It’s easy to draw clear comparisons to Baroness and their label mates Black Tusk. Red Fang got on stage and put out their sludgy, 70s inspired metal to an audience who were always going to have a lot of respect for what they do. The kind of respect that grabs you with a pint in your hand, your shoulders back, chin forward and makes your head nod in time to the riff as that grimace becomes an upturned smile. If I wasn’t focusing on trying to guess when the drawn-out cymbal crashes were going to fall during the some of the more progressive elements of the performance and I actually took a look around I’m pretty sure that I would’ve seen that smile of respect on their faces too. Captivating. Chunky. Red Fang, the next Mastodon?

Now for the part of the show where a section of more traditional metallers in the crowd would endure silently or with grudging applause. Clearly, the Dillinger Escape Plan have come a long way from that first booing they received ten years ago or so when they first arrived on Scotland’s shores.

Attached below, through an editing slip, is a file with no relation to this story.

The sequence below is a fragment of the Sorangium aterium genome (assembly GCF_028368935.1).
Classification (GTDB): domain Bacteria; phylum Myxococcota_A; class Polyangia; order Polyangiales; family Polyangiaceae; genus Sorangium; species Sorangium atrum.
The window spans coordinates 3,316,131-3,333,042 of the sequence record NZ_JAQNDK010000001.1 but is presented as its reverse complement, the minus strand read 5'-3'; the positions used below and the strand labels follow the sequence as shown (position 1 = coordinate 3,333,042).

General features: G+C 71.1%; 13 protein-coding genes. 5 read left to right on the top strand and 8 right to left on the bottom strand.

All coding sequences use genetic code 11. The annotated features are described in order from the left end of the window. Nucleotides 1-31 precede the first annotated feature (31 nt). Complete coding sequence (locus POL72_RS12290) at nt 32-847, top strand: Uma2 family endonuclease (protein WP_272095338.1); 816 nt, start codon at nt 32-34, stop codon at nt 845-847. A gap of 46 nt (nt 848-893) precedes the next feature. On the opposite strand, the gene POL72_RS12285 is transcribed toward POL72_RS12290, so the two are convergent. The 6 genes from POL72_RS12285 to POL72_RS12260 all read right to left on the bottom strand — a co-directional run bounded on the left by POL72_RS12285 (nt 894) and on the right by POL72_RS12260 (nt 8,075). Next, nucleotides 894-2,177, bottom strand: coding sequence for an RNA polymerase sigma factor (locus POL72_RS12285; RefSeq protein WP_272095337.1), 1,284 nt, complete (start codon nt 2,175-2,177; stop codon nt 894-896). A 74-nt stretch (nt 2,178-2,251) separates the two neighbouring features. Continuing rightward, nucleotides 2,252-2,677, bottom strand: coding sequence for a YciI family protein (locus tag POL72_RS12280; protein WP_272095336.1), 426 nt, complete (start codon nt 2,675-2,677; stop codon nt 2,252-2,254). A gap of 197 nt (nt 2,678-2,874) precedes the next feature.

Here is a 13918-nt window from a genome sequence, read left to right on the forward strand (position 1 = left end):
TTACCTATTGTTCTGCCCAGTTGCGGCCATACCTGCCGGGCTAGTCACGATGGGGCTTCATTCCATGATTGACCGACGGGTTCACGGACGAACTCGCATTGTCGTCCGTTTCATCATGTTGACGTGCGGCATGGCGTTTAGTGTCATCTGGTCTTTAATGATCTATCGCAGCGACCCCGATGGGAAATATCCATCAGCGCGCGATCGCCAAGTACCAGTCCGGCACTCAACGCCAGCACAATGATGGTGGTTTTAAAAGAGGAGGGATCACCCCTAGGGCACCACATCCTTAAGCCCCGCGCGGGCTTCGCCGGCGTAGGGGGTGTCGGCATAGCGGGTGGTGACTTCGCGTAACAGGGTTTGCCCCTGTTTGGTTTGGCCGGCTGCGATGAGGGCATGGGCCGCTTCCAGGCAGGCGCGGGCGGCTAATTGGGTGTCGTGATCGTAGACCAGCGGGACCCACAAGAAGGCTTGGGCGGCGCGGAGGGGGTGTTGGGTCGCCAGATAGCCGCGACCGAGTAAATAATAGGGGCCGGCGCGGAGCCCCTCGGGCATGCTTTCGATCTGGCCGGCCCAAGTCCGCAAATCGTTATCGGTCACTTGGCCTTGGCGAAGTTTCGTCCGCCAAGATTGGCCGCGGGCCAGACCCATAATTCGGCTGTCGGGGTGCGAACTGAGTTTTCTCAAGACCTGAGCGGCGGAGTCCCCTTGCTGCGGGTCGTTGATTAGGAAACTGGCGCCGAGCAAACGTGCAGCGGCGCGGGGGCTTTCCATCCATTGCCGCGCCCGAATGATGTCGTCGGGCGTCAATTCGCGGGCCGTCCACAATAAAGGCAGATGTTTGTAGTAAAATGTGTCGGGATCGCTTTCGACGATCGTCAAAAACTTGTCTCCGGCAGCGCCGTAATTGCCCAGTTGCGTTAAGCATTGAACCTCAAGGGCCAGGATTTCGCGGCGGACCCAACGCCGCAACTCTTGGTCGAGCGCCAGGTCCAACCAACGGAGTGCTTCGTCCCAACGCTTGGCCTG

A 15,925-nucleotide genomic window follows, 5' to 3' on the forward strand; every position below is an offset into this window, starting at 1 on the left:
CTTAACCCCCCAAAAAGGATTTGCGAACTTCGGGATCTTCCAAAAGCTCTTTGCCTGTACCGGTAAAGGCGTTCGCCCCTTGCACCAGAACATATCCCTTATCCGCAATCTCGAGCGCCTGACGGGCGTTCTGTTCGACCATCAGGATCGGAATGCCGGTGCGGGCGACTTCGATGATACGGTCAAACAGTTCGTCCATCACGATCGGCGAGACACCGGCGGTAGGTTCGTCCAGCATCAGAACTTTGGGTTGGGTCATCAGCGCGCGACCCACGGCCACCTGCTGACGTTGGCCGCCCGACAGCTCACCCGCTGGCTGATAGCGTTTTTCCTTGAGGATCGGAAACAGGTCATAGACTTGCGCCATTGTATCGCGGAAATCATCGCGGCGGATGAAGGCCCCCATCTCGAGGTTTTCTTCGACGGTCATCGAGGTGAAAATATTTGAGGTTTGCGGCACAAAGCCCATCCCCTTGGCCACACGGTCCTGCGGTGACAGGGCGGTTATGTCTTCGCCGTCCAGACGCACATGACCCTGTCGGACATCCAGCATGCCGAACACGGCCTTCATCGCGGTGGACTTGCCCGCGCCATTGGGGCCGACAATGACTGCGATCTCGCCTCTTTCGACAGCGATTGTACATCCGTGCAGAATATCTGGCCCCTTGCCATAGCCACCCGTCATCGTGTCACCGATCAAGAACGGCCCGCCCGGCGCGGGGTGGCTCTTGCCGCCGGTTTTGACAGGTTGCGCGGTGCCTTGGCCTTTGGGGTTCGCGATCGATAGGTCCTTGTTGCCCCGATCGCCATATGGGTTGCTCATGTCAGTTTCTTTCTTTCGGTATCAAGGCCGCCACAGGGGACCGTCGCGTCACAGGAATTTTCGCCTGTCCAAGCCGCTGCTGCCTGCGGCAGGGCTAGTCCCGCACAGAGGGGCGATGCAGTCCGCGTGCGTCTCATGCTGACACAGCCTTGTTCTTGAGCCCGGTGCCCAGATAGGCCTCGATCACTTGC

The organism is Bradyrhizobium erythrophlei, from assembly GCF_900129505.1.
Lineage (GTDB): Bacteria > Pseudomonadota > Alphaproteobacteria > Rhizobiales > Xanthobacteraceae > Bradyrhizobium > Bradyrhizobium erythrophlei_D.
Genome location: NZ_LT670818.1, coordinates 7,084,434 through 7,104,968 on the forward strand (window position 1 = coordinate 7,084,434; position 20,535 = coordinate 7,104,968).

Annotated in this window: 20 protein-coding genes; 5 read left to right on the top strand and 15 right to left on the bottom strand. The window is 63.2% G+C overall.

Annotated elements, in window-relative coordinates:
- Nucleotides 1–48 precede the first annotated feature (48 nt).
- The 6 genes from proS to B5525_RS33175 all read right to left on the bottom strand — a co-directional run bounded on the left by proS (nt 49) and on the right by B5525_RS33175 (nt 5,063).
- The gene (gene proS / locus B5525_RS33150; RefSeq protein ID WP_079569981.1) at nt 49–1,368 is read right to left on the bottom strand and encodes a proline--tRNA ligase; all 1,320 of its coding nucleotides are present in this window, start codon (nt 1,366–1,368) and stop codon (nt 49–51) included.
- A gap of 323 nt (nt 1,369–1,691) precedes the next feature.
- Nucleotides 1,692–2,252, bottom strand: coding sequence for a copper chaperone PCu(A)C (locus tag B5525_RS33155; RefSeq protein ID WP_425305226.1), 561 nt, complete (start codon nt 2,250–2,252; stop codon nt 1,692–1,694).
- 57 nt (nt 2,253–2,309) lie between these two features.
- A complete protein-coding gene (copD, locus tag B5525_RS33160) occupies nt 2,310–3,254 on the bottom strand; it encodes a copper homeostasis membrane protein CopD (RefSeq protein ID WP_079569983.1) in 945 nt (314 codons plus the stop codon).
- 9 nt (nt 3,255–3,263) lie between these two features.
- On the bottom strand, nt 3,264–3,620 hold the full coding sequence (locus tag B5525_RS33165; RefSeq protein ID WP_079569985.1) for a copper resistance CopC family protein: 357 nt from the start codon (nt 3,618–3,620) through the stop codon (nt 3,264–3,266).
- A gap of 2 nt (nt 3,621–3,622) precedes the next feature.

All those years of jumping into crowds, having fist fights over microphones and taking shits on stage to throw into the crowd have taken their toll on the intensity of the band as well as their line-up. As a result, they played mostly newer, less intense material. I came to see Dillinger for the spectacle of their show but after having seen them 3 times already, on this occasion I was greeted by a different kind of surrealism.

I started at the back of the crowd where I saw kids with their parents headbanging to them. Kids headbanging at a Dillinger gig. Let me show you what’s wrong with that statement. In 2003 they were this:

Nice little face punch at 1 minute 19 there.

More than a little freaked out by the prospect of 10 year olds raised on Dillinger, I jumped into the pit which I actually survived for more than a minute of this time. Actually I spent the rest of the performance there. Fan-dabi-dozy.

As expected, the pit was pretty frantic particularly with lead singer Greg Puciato jumping in from time to time to keep it going. What was also suprising was a strong contingent of the crowd singing along with the majority of his screams where previously people would just go batshit nuts in there. You also have to consider the amount of lyric sheet reading that went on to learn those songs.